Hi Patrick,
    Thanks for your comments, though I’m sorry to see that your sales call resulted in so many misconceptions about the program. Allow me to clarify.

    First, our certification service is quite different than the others you cite. Other services are one-time; you certify a specific version of your product, then need to pay again if you want to certify the next version. Ours was engineered to be a low-touch repeatable set of tests, and you can recertify as many versions as you want, as many times as you want, as long as you are current on your subscription. This way, you can maintain certification status as your product evolves, and continue to build customer trust without them worrying about whether a given dot release has “enough changes so the previous release’s certification doesn’t really apply anymore”.

    Second, while our Intel technology tests will grow and evolve, it is true that today we focus on multi-core performance. However it isn’t accurate to say “we just check for threads”. We measure whether or not you sufficiently scale on multi-core so that your customers can trust that your product will perform better. It’s an application performance test, not just an architectural checkbox. It’s true that threading one’s code is the most common way of achieving multi-core scalability, but it’s not the only way.

    Third, regarding the “false sense of security” comment. Our security tests aren’t just a one-time test; you also subscribe to an alerting service anytime new vulnerabilities are discovered that affect your product, so you can stay on top of the security issues that might affect your customers. And if you’re using our stacks, then those stacks are continually updated for security issues. If a new vulnerability is discovered in a component, we rev our stacks with the fix. Saying we do “almost no real validation” simply isn’t true.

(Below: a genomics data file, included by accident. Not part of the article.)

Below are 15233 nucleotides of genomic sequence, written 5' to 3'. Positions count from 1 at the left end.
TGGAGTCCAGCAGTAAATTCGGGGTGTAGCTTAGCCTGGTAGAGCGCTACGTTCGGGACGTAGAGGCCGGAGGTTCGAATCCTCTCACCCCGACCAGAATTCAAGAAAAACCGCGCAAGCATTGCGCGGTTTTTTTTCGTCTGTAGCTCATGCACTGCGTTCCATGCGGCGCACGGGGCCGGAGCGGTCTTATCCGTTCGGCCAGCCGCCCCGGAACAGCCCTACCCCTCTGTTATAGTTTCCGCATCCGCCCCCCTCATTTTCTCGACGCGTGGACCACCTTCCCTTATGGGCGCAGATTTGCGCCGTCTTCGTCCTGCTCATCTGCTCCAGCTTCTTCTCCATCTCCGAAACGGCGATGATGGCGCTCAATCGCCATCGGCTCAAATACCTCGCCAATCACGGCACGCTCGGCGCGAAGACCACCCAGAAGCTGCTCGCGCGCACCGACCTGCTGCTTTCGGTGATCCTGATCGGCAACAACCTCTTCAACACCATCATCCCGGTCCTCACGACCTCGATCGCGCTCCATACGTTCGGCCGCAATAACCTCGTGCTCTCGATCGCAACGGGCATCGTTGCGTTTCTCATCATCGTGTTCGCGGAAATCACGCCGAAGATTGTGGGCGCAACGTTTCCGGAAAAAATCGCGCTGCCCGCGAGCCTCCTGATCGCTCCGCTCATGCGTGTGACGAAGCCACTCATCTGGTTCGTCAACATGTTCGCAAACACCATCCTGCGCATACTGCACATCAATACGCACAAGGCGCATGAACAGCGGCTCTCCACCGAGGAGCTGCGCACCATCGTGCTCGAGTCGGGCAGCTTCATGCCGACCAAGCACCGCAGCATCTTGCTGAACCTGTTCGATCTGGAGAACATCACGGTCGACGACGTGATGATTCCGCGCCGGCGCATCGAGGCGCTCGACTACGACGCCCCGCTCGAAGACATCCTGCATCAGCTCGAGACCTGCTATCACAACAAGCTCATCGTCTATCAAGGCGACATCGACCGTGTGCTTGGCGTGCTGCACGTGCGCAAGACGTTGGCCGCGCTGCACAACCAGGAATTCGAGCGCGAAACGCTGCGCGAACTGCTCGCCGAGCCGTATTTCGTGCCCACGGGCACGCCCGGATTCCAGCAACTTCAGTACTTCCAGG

Hopefully this clears up the certification misconceptions, but last and not least, the program is more than certification. The program you should have been introduced to is a “Business Builder” program, an integrated program that combines certification with downstream marketing, channel and demand-generation benefits. If you think about it, what does it take to grow a software company; what does it take to turn a good idea into a sustainable business? It takes two things: (1) product that customers can trust and (2) ability to reach your target customers in the first place. This program integrates both – A certification service resulting in the Intel brand of quality associated with your product, and differentiated placement on the IBX plus additional marketing benefits. Few other programs, and certainly not the Microsoft program you cite, offer this level of benefits.

    Hopefully this helps – If this now seems more compelling to you, please don’t hesitate to reach out to us (or me personally).

    Dominic Sartorio
    Sr Director, Product Management, SpikeSource